Success of Juncker plan will depend on member states' ability to invest
S&D Euro MPs welcomed the European Commission's commitment to addressing the issue of the flexibility within the existing fiscal rules in the eurozone.
The commissioner in charge of economic and financial affairs, Pierre Moscovici, today announced that the Commission will present a communication in early 2015 on this issue.
S&D Group spokeswoman on economic and financial affairs Elisa Ferreira stressed:
"The Socialists and Democrats believe that the success of Juncker's investment plan will depend greatly on the member states' ability to invest. That is why we are looking forward to the Commission's communication on flexibility.
"If the EU keeps too much pressure on the tight fiscal rules, the plan will be useless. It will not work. In particular, the European Commission should consider whether some eurozone members are facing exceptional circumstances which could lead to loosening up the rhythm and the yearly amount of budget cuts."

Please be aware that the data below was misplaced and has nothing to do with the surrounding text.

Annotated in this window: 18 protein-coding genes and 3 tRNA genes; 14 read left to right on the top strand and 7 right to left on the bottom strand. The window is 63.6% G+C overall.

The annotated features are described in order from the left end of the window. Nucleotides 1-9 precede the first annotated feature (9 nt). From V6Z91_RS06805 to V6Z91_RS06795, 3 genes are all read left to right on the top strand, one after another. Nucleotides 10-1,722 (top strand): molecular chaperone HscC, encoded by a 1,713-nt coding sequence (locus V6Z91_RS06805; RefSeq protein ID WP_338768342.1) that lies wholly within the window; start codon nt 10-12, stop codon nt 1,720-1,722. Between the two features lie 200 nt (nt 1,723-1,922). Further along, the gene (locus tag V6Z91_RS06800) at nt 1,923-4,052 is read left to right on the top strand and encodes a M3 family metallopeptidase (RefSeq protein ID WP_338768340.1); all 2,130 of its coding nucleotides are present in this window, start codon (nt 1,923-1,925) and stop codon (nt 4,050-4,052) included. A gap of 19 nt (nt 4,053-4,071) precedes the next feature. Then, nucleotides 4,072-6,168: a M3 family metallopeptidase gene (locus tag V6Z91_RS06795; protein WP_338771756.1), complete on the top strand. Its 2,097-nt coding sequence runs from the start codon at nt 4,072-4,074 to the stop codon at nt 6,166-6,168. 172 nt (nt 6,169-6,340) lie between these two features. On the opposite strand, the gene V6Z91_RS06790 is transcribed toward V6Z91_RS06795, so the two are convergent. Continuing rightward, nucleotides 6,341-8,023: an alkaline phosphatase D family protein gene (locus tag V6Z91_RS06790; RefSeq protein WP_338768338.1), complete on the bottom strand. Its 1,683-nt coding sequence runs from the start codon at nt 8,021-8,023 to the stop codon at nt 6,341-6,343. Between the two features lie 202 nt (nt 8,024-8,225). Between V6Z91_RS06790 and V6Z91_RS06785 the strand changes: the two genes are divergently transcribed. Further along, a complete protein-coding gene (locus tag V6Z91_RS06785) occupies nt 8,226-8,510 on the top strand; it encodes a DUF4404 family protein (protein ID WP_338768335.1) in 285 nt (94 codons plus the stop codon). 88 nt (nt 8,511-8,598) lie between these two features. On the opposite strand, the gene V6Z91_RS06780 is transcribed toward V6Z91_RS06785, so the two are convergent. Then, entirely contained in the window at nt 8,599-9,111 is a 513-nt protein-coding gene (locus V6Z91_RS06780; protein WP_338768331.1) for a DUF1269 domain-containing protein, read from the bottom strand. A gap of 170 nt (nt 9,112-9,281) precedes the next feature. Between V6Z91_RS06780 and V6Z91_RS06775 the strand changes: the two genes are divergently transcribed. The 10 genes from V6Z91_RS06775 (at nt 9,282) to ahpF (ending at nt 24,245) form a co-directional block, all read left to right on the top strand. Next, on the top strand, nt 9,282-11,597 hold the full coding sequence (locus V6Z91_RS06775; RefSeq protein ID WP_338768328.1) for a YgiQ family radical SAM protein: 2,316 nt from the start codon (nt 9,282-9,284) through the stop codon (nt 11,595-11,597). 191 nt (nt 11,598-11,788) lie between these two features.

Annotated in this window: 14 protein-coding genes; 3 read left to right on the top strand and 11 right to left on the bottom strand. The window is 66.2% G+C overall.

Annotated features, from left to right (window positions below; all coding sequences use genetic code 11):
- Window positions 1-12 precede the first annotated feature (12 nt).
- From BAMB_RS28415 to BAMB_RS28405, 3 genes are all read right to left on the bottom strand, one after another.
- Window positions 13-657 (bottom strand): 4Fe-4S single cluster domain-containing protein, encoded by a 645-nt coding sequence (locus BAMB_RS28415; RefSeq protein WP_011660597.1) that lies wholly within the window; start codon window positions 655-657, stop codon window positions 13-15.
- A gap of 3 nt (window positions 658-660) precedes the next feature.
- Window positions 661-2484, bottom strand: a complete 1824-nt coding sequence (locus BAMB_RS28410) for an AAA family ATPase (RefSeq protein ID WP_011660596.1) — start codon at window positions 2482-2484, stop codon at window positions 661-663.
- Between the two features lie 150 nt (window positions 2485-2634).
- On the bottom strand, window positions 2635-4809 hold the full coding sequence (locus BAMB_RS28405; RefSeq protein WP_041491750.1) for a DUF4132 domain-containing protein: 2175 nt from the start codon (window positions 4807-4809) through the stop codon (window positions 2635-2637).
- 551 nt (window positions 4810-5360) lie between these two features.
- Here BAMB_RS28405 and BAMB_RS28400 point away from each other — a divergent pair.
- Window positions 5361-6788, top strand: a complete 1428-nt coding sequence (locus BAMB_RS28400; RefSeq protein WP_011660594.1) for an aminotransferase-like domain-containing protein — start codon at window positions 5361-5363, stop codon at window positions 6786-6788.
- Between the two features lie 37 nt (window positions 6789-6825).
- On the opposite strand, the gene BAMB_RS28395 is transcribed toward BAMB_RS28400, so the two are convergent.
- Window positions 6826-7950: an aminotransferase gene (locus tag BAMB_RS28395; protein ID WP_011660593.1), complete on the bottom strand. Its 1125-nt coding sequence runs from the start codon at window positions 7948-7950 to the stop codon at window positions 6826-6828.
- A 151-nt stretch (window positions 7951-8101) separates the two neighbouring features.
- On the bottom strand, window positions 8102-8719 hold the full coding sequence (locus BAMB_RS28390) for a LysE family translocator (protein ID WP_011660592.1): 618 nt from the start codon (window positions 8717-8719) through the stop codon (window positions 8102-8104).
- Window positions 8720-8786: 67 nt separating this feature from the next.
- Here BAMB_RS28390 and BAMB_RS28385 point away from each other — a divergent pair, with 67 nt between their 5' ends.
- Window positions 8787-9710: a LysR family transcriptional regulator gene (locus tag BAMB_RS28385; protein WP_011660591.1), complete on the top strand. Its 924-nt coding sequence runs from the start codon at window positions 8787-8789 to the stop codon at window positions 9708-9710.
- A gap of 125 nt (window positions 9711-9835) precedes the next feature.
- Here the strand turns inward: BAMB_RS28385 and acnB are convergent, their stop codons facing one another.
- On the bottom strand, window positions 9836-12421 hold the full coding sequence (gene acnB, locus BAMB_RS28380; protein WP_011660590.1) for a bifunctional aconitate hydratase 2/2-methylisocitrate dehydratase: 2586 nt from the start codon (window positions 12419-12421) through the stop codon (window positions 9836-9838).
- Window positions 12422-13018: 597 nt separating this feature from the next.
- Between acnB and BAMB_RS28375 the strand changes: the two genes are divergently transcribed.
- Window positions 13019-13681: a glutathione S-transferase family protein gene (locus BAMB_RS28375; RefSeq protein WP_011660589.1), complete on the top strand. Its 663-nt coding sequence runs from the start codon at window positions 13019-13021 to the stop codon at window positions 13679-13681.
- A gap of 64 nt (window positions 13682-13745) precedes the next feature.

S&D Euro MP Pervenche Berès, who will draft the European Parliament's position on this issue, added:
"Flexibility is no taboo. It is the key for Europe to exit the economic and social crisis.
"The European Commission has already opened the door to leave more room for manoeuvre for member states in implementing the future investment plan. In particular, national contributions to the future European fund for strategic investments will be exempted from the growth and stability pact rules.
"The Commission should go one step further with a broad interpretation of flexibility within the existing fiscal rules. This would be the sign of a smart implementation of the growth and stability pact."
S&D Euro MP Udo Bullmann, who will lead the discussion in the European Parliament on the investment plan, stated:
"For several years now, regardless of the economic realities, there are people who have wanted to impose their dogma: cut budgets and public debts. The Commission should make a study looking at all scenarios, including analysing how additional productive investments will consolidate budgets sooner than any non-investment policy."